And my palette! That’s a really interesting observation. I work a lot from photographs and if I’m working in colour I try to stay as truthful as possible to what I’m seeing, so it’s not something I really consider. I love making mistakes though so there are occasions when my brush isn’t clean and I’ll accidentally paint something red and then leave it.
Tegen: A lot of your work focuses on women (in particular strong, emotive women) and their experience, how do you position yourself in relationship to this/ them and (a ridiculously large question) could you give us an idea of your understanding of what being a women means, and maybe what being a feminist can mean?
Thom: I have no idea of what being a woman means and I don’t think it’s my place to speak to that. What I can say is that a huge number of the really influential people in my life (family, friends and the people I admire in the world) are women, and that has always felt incredibly important to me.
That being said, I don’t think the work I make is necessarily about the female experience, but rather of my relationship to the female experience, if that makes sense.
I consider myself a feminist because I believe that we are each born with the right to be treated equally to everybody else. A person should not have to earn that right. I also think it’s hugely important that women have male allies. In fact I think it’s important that any marginalised person has allies outside of whatever it is that makes them marginalised. Equal rights for women isn’t a female issue, it’s a human one.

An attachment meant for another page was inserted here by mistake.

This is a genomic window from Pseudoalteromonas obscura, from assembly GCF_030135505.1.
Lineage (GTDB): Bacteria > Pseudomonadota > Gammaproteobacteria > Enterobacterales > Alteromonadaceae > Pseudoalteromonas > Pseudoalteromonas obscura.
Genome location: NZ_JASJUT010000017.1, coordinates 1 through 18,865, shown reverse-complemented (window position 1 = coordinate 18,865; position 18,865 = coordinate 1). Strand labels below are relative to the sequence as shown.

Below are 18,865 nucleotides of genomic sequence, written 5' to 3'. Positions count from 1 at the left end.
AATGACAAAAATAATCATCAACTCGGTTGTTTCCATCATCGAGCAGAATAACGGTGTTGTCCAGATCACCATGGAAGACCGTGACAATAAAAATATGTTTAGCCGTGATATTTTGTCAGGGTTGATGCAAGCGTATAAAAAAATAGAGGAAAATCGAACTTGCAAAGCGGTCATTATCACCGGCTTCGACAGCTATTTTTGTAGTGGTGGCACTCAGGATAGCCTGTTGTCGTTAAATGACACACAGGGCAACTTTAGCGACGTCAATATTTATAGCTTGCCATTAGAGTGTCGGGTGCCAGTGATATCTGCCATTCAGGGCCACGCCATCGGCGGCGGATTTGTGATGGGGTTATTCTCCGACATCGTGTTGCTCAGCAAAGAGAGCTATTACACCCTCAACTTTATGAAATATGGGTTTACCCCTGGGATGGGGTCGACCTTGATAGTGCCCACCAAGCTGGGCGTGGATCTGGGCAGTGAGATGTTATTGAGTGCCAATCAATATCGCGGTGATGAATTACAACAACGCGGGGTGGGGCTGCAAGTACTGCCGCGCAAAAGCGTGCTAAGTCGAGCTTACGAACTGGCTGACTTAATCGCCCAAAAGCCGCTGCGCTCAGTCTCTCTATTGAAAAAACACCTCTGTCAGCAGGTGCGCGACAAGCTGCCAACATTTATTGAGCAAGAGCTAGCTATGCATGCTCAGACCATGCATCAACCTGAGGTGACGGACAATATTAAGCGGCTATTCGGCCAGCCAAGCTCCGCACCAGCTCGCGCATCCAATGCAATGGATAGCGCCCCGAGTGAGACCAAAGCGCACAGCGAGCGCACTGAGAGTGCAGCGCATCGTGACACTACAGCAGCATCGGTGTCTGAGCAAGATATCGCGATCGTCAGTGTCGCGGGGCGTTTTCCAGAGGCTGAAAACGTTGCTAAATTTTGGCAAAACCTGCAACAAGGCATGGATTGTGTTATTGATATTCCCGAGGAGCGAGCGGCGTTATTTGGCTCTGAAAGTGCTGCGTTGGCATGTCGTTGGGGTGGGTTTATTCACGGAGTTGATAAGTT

Tegen: How do you build up your ideas, where do they start and how do they develop? Do you make sketches or what is your process? Similarly, since you’re a writer as well as a visual artist, do you think this affects your working method and do the words feed your visuals pieces or the other way around? Do you tend to work on the same theme in both art forms?
Thom: I don’t really have a process in honesty. I hate preliminary sketches and never do them, instead going straight to the final piece. And how I decide what I’m going to make is pretty ordinary. If I find that I’m thinking a lot about a person or an event it usually means that I need to make something to get them out of my system. I don’t work on multiple things at once because my working style can vary so much from piece to piece and I find that it muddies my head, so I have to work through the idea before moving onto the next one.
I’m an over-sharer (is there really such a thing??!) so my writing is hugely personal and draws a lot on my own experiences and feelings. Whilst my visual work strays from that it still feels hugely personal because I make portraits of people I really admire, that have had a massive affect on my life in some way or another, so I think in that sense they almost certainly overlap.